I've been really inspired by this Lauren Moffatt press event recently.
If you're a follower of my Pinterest you may have seen some of these shots already, which were taken by the awesome and highly followable Calivintage. But I wanted to comment here too.
From the little I know and have seen from the fashion world, catwalk/runway shows seem to be the standard way of showing your clothes every season. My impression has always been thatthe shows are about showing how the clothes move and fit, in a way that works for magazine editorials and buyers alike.
But then why are they over so quickly? It always seemed strange to me that more time is spent getting people in and out, doing the mingling and blagging than actually looking at the clothes that the designers have spent months on.
I've seen the likes of Acne do a more static display before, just asking models to walk into tableaus in a room, but what struck me about Lauren Moffatt's show was that the whole set and situation is tied into the look and spirit of the clothes. It must have happened before but it really inspired me to think about other presentation standards: Why is the accepted wisdom on performance or demonstration so accepted? Is there a way to give more value to your audience by doing things differently?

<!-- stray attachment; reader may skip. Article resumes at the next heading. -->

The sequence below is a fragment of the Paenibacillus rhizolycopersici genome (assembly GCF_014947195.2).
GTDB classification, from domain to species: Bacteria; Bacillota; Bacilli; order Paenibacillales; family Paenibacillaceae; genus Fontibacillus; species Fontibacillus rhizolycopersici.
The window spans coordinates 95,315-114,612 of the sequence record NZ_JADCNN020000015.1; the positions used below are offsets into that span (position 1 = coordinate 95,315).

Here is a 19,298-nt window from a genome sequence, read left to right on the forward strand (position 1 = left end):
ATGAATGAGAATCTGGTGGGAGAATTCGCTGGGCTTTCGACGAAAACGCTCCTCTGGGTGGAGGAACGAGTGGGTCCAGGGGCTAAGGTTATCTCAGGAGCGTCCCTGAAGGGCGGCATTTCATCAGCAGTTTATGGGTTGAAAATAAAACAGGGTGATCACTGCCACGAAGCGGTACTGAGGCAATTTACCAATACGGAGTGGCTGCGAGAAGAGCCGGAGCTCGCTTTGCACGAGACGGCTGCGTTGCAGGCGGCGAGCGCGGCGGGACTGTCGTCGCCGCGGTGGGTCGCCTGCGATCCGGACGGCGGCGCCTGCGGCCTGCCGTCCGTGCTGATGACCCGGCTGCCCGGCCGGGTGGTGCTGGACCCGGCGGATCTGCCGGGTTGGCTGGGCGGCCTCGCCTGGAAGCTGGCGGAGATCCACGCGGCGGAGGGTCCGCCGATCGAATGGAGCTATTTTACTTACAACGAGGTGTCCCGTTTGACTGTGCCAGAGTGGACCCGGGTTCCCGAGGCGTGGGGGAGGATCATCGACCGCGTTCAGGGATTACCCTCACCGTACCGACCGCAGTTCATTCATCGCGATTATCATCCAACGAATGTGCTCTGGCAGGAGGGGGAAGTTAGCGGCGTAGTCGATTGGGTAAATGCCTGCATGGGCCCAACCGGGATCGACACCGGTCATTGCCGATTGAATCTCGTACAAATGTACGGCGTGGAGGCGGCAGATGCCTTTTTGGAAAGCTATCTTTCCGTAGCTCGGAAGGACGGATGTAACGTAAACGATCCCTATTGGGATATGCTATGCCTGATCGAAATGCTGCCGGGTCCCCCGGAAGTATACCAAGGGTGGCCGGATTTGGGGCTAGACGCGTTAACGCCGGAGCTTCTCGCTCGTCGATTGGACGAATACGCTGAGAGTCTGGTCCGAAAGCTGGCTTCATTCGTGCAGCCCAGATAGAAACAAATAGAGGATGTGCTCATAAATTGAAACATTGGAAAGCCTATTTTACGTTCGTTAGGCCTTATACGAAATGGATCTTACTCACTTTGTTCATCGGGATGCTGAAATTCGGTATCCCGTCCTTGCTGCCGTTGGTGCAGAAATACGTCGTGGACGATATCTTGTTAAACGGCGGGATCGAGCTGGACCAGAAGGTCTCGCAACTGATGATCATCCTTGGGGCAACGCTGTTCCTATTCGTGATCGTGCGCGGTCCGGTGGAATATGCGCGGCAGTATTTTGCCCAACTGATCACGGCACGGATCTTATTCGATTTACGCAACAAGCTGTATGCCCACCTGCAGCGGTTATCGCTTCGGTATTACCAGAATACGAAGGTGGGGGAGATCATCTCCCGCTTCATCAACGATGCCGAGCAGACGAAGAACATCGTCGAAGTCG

In Lauren Moffatt's case, the show cleverly speaks to the way designers of her level are talked about and shared around the web these days. These images, whilst still highly aspirational, have their qualities displayed in a much more tangible way than the often abstract catwalk would allow. It's meant that mere mortals like me can easily pick up the images, find something to say about them and share them with my own networks.
By redefining the audience and their interaction right from the start, Lauren Moffatt has been able to reach a far wider and more engaged audience than more traditional channels might have allowed.